Forster seems to have harbored a growing disillusionment with traditional liberalism and instead turned his attention to teaching and criticism, beginning with the Clark Lectures he delivered at Cambridge in 1927, which were gathered into a much-admired collection of essays published as Aspects of the Novel. In 1946, Forster accepted a fellowship at Cambridge where he remained until his death in 1970.

    SERIES DESCRIPTIONS

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Excerpts-
  • From the book
    Chapter 1

    EXCEPT for the Marabar Caves -- and they are twenty miles off -- the city of Chandrapore presents nothing extraordinary. Edged rather than washed by the river Ganges, it trails for a couple of miles along the bank, scarcely distinguishable from the rubbish it deposits so freely. There are no bathing-steps on the river front, as the Ganges happens not to be holy here; indeed there is no river front, and bazaars shut out the wide and shifting panorama of the stream. The streets are mean, the temples ineffective, and though a few fine houses exist they are hidden away in gardens or down alleys whose filth deters all but the invited guest. Chandrapore was never large or beautiful, but two hundred years ago it lay on the road between Upper India, then imperial, and the sea, and the fine houses date from that period. The zest for decoration stopped in the eighteenth century, nor was it ever democratic. There is no painting and scarcely any carving in the bazaars. The very wood seems made of mud, the inhabitants of mud moving. So abased, so monotonous is everything that meets the eye, that when the Ganges comes down it might be expected to wash the excrescence back into the soil. Houses do fall, people are drowned and left rotting, but the general outline of the town persists, swelling here, shrinking there, like some low but indestructible form of life.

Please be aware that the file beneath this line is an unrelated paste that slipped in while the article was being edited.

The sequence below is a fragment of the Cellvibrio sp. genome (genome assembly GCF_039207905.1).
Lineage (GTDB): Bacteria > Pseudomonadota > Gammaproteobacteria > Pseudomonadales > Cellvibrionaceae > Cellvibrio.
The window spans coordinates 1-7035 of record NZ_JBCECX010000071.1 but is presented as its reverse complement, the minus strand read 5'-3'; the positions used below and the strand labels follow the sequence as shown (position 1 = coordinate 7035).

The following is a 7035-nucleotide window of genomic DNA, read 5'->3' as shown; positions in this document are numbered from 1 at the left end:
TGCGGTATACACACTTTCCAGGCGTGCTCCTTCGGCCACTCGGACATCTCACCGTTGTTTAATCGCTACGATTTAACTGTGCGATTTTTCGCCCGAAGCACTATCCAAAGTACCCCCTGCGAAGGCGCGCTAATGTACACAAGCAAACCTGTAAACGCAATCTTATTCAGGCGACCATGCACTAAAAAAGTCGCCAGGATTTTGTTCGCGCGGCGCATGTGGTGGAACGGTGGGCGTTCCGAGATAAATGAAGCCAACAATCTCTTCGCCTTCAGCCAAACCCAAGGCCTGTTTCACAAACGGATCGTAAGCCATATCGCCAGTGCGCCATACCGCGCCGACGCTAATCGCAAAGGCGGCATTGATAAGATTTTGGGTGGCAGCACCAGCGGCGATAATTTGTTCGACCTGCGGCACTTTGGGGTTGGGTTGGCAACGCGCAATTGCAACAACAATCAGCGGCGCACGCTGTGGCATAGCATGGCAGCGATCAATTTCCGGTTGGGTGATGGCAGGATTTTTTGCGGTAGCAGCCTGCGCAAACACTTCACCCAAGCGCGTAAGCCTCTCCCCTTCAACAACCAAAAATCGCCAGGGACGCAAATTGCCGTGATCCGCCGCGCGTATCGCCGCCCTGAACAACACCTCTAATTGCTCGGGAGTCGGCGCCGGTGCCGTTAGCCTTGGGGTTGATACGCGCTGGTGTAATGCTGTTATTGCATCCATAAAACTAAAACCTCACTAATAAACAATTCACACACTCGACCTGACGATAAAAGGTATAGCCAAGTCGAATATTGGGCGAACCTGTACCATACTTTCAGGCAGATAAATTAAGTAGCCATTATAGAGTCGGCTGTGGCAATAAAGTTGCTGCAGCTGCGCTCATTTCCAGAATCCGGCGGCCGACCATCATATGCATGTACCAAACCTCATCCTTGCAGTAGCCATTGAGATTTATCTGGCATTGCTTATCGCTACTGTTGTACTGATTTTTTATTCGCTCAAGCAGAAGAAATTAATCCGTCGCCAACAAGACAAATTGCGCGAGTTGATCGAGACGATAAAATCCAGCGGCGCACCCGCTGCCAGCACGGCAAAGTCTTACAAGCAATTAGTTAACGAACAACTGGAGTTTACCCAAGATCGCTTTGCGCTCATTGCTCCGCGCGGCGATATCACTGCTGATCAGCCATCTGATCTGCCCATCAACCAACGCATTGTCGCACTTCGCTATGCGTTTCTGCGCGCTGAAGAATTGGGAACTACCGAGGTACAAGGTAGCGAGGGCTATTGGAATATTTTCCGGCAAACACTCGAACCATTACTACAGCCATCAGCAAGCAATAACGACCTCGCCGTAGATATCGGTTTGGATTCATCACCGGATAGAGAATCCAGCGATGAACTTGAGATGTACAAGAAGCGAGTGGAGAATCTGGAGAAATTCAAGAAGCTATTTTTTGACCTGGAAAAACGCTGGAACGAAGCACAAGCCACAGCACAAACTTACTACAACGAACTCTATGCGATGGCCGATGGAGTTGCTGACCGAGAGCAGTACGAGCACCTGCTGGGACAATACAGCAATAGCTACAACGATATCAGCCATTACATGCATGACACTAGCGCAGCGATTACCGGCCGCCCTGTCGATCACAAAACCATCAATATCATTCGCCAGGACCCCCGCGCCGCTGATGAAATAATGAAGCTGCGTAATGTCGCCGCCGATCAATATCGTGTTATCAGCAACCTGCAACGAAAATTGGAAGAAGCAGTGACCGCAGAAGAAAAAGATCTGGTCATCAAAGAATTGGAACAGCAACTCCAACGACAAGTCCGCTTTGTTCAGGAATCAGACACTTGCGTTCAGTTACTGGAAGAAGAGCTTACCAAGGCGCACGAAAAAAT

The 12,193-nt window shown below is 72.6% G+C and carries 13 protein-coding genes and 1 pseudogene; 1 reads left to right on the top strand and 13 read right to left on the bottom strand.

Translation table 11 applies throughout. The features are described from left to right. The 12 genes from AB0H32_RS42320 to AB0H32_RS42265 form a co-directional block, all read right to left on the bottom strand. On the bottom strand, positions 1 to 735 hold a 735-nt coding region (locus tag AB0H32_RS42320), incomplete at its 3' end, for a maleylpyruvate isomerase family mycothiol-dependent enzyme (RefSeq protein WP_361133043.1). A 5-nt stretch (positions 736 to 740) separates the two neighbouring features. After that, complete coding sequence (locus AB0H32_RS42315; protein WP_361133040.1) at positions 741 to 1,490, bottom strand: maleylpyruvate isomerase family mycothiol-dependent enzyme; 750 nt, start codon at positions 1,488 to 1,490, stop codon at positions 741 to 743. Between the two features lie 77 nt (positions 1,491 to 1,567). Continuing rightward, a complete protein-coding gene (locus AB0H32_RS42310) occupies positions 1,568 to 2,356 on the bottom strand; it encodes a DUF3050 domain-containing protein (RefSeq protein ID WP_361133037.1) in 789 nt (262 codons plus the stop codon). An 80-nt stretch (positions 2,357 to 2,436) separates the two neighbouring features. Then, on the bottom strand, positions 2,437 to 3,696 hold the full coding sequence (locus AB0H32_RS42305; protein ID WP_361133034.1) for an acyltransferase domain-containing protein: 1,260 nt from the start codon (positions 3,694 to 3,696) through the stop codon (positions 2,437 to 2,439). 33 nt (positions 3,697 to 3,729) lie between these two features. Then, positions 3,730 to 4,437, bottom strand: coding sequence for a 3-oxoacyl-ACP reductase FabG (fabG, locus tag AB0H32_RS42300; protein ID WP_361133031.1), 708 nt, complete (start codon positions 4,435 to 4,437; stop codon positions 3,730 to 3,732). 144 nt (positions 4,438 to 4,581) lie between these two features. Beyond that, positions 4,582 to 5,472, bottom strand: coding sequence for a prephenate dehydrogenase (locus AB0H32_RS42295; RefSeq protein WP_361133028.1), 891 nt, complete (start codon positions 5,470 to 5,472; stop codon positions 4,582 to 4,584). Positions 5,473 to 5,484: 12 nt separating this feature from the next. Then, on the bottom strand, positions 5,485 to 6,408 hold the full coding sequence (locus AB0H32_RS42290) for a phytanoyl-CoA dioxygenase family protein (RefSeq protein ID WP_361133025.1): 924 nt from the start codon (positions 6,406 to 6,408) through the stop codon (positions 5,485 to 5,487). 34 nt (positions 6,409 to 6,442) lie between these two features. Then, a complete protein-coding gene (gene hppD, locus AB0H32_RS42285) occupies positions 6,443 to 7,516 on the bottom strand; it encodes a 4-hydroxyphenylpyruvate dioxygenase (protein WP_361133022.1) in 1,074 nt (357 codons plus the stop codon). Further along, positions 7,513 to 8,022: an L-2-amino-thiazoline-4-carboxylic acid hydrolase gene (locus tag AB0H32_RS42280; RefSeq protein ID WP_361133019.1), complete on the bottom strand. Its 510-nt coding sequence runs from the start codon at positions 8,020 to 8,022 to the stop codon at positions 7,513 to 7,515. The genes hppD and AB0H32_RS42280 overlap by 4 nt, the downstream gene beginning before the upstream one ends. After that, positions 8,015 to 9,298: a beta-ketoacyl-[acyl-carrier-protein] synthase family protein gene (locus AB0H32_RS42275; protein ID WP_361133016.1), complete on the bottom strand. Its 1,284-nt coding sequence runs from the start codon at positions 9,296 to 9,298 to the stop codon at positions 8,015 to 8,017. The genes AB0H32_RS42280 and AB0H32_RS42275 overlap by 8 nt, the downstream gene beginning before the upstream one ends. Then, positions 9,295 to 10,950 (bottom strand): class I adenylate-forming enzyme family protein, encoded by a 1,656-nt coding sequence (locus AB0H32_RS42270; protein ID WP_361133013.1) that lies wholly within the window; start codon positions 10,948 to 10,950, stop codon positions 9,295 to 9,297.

Inland, the prospect alters. There is an oval Maidan, and a long sallow hospital. Houses belonging to Eurasians stand on the high ground by the railway station. Beyond the railway -- which runs parallel to the river -- the land sinks, then rises again rather steeply. On the second rise is laid out the little civil station, and viewed hence Chandrapore appears to be a totally different place. It is a city of gardens. It is no city, but a forest sparsely scattered with huts. It is a tropical pleasaunce washed by a noble river. The toddy palms and neem trees and mangoes and pepul that were hidden behind the bazaars now become visible and in their turn hide the bazaars. They rise from the gardens where ancient tanks nourish them, they burst out of stifling purlieus and unconsidered temples. Seeking light and air, and endowed with more strength than man or his works, they soar above the lower deposit to greet one another with branches and beckoning leaves, and to build a city for the birds. Especially after the rains do they screen what passes below, but at all times, even when scorched or leafless, they glorify the city to the English people who inhabit the rise, so that new-comers cannot believe it to be as meagre as it is described, and have to be driven down to acquire disillusionment. As for the civil station itself, it provokes no emotion. It charms not; neither does it repel. It is sensibly planned, with a red-brick club on its brow, and farther back a grocer's and a cemetery, and the bungalows are disposed along roads that intersect at right angles. It has nothing hideous in it, and only the view is beautiful; it shares nothing with the city except the overarching sky.